Sunday, February 1, 2015

Twentieth Century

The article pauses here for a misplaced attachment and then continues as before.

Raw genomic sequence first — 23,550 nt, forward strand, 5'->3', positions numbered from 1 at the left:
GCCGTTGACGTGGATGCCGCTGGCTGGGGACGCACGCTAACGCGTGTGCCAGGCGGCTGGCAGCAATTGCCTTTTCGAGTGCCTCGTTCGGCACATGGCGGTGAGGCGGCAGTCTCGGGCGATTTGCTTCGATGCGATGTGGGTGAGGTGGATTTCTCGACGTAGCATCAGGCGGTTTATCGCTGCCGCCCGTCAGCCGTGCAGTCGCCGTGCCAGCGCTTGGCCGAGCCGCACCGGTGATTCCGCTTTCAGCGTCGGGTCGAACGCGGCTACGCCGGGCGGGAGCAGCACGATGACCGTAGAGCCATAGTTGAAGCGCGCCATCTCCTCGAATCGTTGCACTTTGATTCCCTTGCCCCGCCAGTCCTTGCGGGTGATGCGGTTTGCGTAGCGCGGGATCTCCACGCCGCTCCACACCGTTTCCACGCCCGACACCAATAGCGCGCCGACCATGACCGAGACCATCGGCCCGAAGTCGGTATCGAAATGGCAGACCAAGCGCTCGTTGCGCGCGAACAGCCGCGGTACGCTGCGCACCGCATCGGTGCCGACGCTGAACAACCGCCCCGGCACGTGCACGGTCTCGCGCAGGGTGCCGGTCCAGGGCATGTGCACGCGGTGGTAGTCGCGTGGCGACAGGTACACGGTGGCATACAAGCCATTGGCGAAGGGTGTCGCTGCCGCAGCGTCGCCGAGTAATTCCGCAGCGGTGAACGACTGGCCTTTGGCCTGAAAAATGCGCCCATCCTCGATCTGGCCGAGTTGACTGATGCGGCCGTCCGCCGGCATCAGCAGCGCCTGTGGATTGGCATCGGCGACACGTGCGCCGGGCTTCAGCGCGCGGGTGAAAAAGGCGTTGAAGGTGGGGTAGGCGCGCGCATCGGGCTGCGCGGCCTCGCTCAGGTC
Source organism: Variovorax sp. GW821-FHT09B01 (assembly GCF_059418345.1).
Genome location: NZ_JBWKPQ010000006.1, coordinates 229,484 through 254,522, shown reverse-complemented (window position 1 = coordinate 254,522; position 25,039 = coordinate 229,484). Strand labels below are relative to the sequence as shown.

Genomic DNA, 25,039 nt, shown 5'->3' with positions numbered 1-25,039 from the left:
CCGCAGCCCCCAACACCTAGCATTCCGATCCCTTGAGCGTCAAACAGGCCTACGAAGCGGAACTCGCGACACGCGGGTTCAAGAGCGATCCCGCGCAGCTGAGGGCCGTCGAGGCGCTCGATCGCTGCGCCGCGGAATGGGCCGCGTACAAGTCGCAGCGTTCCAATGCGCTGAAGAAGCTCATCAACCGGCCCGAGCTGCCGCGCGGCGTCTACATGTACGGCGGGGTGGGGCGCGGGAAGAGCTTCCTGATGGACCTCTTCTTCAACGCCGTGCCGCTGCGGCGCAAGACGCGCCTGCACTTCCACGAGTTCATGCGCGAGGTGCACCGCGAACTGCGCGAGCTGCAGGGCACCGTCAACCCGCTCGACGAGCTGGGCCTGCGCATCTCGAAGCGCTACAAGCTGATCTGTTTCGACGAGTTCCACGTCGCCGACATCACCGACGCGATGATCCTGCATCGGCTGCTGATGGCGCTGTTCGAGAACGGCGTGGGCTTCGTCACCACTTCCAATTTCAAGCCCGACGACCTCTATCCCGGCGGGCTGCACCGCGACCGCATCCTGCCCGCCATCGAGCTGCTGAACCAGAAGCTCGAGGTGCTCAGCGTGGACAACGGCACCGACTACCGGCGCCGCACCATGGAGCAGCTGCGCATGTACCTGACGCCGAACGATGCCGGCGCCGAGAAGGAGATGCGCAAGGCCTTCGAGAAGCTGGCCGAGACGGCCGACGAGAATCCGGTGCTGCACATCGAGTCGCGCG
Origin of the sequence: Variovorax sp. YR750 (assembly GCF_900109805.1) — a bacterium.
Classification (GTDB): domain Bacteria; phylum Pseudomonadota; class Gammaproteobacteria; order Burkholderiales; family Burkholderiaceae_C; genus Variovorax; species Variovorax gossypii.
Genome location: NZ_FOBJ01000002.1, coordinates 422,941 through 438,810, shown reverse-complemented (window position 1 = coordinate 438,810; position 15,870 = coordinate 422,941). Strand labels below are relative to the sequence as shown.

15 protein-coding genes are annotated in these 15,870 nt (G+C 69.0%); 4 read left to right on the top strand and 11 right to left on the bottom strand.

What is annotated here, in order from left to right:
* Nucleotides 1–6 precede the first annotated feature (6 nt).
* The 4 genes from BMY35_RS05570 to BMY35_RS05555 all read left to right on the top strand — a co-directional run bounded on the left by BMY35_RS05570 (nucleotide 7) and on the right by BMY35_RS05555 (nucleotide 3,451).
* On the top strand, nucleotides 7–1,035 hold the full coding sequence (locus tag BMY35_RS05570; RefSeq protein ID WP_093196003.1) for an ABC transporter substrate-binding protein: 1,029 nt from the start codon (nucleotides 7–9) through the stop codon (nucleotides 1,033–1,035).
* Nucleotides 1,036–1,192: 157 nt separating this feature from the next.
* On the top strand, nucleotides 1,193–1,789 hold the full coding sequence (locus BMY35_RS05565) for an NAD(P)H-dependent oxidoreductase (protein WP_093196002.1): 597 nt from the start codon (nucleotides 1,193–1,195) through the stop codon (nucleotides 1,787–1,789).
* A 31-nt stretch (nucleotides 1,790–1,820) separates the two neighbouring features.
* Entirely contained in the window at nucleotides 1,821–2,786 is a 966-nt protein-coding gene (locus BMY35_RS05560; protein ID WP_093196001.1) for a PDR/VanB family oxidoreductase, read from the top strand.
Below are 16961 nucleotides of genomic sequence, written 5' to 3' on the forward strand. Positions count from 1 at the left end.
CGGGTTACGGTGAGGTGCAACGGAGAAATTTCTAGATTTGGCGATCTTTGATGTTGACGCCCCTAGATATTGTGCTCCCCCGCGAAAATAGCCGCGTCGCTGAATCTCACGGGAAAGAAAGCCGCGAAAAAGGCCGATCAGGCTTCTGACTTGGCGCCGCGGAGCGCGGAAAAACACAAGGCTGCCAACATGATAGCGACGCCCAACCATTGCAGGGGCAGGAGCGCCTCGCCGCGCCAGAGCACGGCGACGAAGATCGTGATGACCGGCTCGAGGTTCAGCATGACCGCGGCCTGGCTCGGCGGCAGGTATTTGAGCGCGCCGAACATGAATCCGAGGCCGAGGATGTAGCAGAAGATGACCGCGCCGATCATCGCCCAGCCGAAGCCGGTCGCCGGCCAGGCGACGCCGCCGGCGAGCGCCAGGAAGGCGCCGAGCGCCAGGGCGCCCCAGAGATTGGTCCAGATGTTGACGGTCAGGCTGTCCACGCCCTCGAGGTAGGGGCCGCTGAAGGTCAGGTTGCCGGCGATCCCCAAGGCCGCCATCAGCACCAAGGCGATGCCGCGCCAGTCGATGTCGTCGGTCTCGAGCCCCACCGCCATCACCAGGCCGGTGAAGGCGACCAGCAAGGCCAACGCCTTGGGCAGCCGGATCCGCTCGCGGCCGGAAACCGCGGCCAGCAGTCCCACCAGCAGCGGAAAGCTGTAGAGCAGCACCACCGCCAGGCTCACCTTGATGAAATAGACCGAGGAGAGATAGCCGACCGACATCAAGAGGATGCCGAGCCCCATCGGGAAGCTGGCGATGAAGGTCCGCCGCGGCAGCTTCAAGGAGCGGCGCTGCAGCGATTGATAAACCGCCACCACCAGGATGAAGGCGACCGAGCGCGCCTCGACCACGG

Twentieth Century is a frenetic screwball comedy directed by Howard Hawks in 1934.  The film is noteworthy for its two leads -- Carole Lombard as the rebellious Galatea to John Barrymore's Pygmalion.  Barrymore plays a Broadway director, Oscar Jaffe, who has elevated a lingerie model, Lombard's character (Mildred Plotna renamed as "Lily Garland") into fame and fortune as a leading lady on the Great White Way.  Inevitably, the actress clashes with her tyrannical benefactor and departs to Hollywood where she becomes a famous movie star.  Jaffe grooms another girl to serve as his theatrical muse, but the magic is missing -- his spectacular shows fail and the director goes on the lam to avoid creditors.  On "The Twentieth Century," an express train running from Chicago to New York, Jaffe encounters Lily Garland and contrives a scheme to persuade her to sign a contract to return to the theater under his direction.  The last two-thirds of the picture, involving a series of farcical events on the train, follow closely the movie's Broadway source material, and are the most effective (and funniest) parts of the story -- Barrymore's Jaffe is a megalomaniac and he rants in purplish, pseudo-Elizabethan blank verse and Lombard's Lily Garland, alternately swooning and engaging in fisticuffs with her former lover, is more than his match.  She has come onto the train with a young, beefy swain -- but he is quickly abandoned in the titanic battle of the sexes orchestrated by the insanely egotistical director and his spectacularly vain leading lady.  This is a pre-Code film, absolutely cynical and callous about sex and romance -- we are given to understand that Jaffe's leading ladies are expected to sleep with him in tribute to his greatness although the man is a sadistic bully (he teaches Lombard to scream properly by jabbing her in the derriere with a straight pin; she, then, keeps the pin as a fetish, enshrined in a kind of reliquary.)  Lombard plays a lengthy scene in a sheer silk blouse that demonstrates with complete clarity that she is not wearing a brassiere -- the images leave almost nothing to the imagination.  The film is not particularly funny, although it is amusing.  Barrymore is not well known to modern audiences but he is a startling apparition, the embodiment of the great actor as enfant terrible, a sacred beast of a species that once trod the stage around the time of the Great War.  Barrymore's eyes are huge and expressive, disproportionate to his face, and he has the speaking voice of a great nineteenth century orator -- his hair is disheveled in this film, a great shaggy mop that denotes genius, and his signature effect is his ability to switch on and off his grandiose and melodramatic hysteria at a moment's notice.  One instant, he will be raging in torrents of brilliantly sculpted words; a moment later, he will be pragmatically assessing a comely female assistant's rump or conspiring to defeat his creditors.  The remarkable aspect of the film is that Carole Lombard's Lily Garland is conceived exactly as a creature of Jaffe's genius -- she is his creation and she mirrors his excessive and grandiose volubility, his manipulative threats and wheedling, as well as his ecstatic transports into the world of the spirit.  When Lombard and Barrymore are together on-screen, their frenzies mirror one another and the effect is almost surrealistic -- male and female versions of the same prima donna.  It has always been true that the "Great Artist" as conceived by publicity is, at least, half con-man and  charlatan and "The Twentieth Century" exploits this point.  The funniest moment of the film is when Barrymore, persuading himself that he will mount a Broadway version of the Oberammagau Passion Play and cast Lily Garland as Mary Magdalene ("you shall be clad entirely in emeralds from head to foot, and nothing else") starts to play all parts, including a ruminant camel.  (I saw this film on TCM's "The Essentials" hosted by Robert Osborne and Drew Barrymore; it is remarkable to see the similarity between Drew Barrymore's classically beautiful features and the famous face of her grandfather.)

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